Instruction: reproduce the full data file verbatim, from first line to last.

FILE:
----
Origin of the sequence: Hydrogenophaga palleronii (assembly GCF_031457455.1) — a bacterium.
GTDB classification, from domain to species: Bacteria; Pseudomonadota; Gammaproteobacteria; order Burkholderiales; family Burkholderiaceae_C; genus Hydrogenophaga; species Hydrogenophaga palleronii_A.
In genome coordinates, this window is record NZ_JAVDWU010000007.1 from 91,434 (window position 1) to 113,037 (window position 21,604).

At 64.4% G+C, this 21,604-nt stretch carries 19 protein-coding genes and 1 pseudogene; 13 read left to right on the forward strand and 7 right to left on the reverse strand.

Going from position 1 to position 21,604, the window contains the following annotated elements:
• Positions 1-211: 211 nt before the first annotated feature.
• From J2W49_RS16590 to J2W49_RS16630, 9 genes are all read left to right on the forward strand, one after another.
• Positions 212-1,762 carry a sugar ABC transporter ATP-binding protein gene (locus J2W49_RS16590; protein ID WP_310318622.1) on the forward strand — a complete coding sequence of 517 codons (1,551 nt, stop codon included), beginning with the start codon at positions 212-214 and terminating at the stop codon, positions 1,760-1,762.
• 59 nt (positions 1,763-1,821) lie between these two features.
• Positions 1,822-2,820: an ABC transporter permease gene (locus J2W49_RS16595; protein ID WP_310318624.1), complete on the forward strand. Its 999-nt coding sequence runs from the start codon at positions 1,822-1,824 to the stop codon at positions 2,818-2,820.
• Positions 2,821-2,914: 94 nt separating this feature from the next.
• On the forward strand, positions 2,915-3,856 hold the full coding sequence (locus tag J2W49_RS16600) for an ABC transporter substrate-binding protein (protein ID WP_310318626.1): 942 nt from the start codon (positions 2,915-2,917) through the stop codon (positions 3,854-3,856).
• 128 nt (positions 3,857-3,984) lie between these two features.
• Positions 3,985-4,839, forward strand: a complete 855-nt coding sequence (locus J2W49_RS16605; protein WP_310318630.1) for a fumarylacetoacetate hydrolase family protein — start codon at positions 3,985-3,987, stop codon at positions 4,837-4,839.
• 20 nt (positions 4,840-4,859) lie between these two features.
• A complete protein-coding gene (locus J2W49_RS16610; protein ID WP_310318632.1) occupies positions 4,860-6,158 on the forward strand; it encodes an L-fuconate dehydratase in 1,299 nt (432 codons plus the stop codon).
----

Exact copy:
Origin of the sequence: Hydrogenophaga palleronii (assembly GCF_031457455.1) — a bacterium.
GTDB classification, from domain to species: Bacteria; Pseudomonadota; Gammaproteobacteria; order Burkholderiales; family Burkholderiaceae_C; genus Hydrogenophaga; species Hydrogenophaga palleronii_A.
In genome coordinates, this window is record NZ_JAVDWU010000007.1 from 91,434 (window position 1) to 113,037 (window position 21,604).

At 64.4% G+C, this 21,604-nt stretch carries 19 protein-coding genes and 1 pseudogene; 13 read left to right on the forward strand and 7 right to left on the reverse strand.

Going from position 1 to position 21,604, the window contains the following annotated elements:
• Positions 1-211: 211 nt before the first annotated feature.
• From J2W49_RS16590 to J2W49_RS16630, 9 genes are all read left to right on the forward strand, one after another.
• Positions 212-1,762 carry a sugar ABC transporter ATP-binding protein gene (locus J2W49_RS16590; protein ID WP_310318622.1) on the forward strand — a complete coding sequence of 517 codons (1,551 nt, stop codon included), beginning with the start codon at positions 212-214 and terminating at the stop codon, positions 1,760-1,762.
• 59 nt (positions 1,763-1,821) lie between these two features.
• Positions 1,822-2,820: an ABC transporter permease gene (locus J2W49_RS16595; protein ID WP_310318624.1), complete on the forward strand. Its 999-nt coding sequence runs from the start codon at positions 1,822-1,824 to the stop codon at positions 2,818-2,820.
• Positions 2,821-2,914: 94 nt separating this feature from the next.
• On the forward strand, positions 2,915-3,856 hold the full coding sequence (locus tag J2W49_RS16600) for an ABC transporter substrate-binding protein (protein ID WP_310318626.1): 942 nt from the start codon (positions 2,915-2,917) through the stop codon (positions 3,854-3,856).
• 128 nt (positions 3,857-3,984) lie between these two features.
• Positions 3,985-4,839, forward strand: a complete 855-nt coding sequence (locus J2W49_RS16605; protein WP_310318630.1) for a fumarylacetoacetate hydrolase family protein — start codon at positions 3,985-3,987, stop codon at positions 4,837-4,839.
• 20 nt (positions 4,840-4,859) lie between these two features.
• A complete protein-coding gene (locus J2W49_RS16610; protein ID WP_310318632.1) occupies positions 4,860-6,158 on the forward strand; it encodes an L-fuconate dehydratase in 1,299 nt (432 codons plus the stop codon).